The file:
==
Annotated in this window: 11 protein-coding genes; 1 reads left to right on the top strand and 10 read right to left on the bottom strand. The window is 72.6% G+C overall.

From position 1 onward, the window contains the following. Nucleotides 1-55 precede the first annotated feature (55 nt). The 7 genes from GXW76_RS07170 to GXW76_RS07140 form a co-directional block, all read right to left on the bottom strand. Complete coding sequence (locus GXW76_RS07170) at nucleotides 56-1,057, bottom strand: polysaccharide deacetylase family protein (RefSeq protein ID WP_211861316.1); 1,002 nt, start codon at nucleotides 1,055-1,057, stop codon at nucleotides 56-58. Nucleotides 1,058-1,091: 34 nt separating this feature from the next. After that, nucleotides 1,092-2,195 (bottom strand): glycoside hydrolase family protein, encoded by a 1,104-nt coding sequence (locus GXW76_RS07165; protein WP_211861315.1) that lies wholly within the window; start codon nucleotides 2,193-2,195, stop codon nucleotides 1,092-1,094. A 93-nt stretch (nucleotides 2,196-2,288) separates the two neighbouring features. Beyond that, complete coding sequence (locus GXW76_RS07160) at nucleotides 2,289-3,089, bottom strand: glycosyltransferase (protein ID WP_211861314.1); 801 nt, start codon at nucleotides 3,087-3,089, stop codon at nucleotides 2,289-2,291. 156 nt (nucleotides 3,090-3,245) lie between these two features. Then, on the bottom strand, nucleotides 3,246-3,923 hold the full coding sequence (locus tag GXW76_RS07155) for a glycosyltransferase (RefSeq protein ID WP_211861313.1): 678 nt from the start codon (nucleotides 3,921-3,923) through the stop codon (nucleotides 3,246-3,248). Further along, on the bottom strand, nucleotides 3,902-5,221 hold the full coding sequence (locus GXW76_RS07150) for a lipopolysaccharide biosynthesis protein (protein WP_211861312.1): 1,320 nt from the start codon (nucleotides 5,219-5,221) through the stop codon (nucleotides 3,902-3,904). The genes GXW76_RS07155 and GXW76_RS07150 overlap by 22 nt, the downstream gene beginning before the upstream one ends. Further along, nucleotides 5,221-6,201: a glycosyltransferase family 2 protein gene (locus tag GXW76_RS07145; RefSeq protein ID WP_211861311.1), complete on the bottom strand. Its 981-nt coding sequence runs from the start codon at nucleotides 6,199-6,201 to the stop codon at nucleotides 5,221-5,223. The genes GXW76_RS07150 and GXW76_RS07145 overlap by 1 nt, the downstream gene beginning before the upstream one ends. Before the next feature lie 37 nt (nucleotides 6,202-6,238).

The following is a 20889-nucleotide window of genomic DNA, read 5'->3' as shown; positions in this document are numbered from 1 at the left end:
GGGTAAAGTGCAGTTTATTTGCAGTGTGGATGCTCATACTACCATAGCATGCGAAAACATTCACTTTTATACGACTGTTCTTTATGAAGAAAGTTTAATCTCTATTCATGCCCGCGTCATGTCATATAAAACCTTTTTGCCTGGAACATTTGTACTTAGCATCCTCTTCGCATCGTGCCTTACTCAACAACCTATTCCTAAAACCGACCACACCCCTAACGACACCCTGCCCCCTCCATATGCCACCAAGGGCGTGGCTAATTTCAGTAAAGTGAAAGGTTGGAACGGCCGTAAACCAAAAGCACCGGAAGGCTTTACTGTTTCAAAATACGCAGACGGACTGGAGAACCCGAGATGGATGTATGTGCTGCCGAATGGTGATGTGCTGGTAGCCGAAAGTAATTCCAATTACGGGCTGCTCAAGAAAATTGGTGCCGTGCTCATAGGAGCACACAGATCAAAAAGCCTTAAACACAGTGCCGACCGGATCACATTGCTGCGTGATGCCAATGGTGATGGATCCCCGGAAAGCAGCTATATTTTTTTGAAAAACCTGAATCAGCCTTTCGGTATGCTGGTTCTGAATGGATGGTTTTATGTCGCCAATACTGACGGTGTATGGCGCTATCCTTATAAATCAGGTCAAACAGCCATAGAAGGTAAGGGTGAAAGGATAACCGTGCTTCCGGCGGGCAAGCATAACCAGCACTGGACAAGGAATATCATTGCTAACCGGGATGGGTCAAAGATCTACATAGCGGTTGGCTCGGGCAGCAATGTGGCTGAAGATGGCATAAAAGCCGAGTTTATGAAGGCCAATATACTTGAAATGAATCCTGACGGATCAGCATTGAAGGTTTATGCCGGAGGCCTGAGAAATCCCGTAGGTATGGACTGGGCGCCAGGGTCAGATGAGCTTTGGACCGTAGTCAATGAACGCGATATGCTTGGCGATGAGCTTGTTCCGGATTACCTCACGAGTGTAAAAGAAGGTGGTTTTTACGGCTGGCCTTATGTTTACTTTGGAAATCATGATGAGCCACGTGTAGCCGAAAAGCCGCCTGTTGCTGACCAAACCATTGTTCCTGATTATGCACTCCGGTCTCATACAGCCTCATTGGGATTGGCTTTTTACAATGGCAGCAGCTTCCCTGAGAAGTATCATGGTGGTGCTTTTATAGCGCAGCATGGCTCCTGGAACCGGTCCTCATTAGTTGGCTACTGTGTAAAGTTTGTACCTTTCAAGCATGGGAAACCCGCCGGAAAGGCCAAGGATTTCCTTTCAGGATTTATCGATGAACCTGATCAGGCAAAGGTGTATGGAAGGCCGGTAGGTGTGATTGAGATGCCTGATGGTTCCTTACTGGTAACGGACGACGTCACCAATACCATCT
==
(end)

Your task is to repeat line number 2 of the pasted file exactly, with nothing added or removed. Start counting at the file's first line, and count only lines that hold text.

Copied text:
From position 1 onward, the window contains the following. Nucleotides 1-55 precede the first annotated feature (55 nt). The 7 genes from GXW76_RS07170 to GXW76_RS07140 form a co-directional block, all read right to left on the bottom strand. Complete coding sequence (locus GXW76_RS07170) at nucleotides 56-1,057, bottom strand: polysaccharide deacetylase family protein (RefSeq protein ID WP_211861316.1); 1,002 nt, start codon at nucleotides 1,055-1,057, stop codon at nucleotides 56-58. Nucleotides 1,058-1,091: 34 nt separating this feature from the next. After that, nucleotides 1,092-2,195 (bottom strand): glycoside hydrolase family protein, encoded by a 1,104-nt coding sequence (locus GXW76_RS07165; protein WP_211861315.1) that lies wholly within the window; start codon nucleotides 2,193-2,195, stop codon nucleotides 1,092-1,094. A 93-nt stretch (nucleotides 2,196-2,288) separates the two neighbouring features. Beyond that, complete coding sequence (locus GXW76_RS07160) at nucleotides 2,289-3,089, bottom strand: glycosyltransferase (protein ID WP_211861314.1); 801 nt, start codon at nucleotides 3,087-3,089, stop codon at nucleotides 2,289-2,291. 156 nt (nucleotides 3,090-3,245) lie between these two features. Then, on the bottom strand, nucleotides 3,246-3,923 hold the full coding sequence (locus tag GXW76_RS07155) for a glycosyltransferase (RefSeq protein ID WP_211861313.1): 678 nt from the start codon (nucleotides 3,921-3,923) through the stop codon (nucleotides 3,246-3,248). Further along, on the bottom strand, nucleotides 3,902-5,221 hold the full coding sequence (locus GXW76_RS07150) for a lipopolysaccharide biosynthesis protein (protein WP_211861312.1): 1,320 nt from the start codon (nucleotides 5,219-5,221) through the stop codon (nucleotides 3,902-3,904). The genes GXW76_RS07155 and GXW76_RS07150 overlap by 22 nt, the downstream gene beginning before the upstream one ends. Further along, nucleotides 5,221-6,201: a glycosyltransferase family 2 protein gene (locus tag GXW76_RS07145; RefSeq protein ID WP_211861311.1), complete on the bottom strand. Its 981-nt coding sequence runs from the start codon at nucleotides 6,199-6,201 to the stop codon at nucleotides 5,221-5,223. The genes GXW76_RS07150 and GXW76_RS07145 overlap by 1 nt, the downstream gene beginning before the upstream one ends. Before the next feature lie 37 nt (nucleotides 6,202-6,238).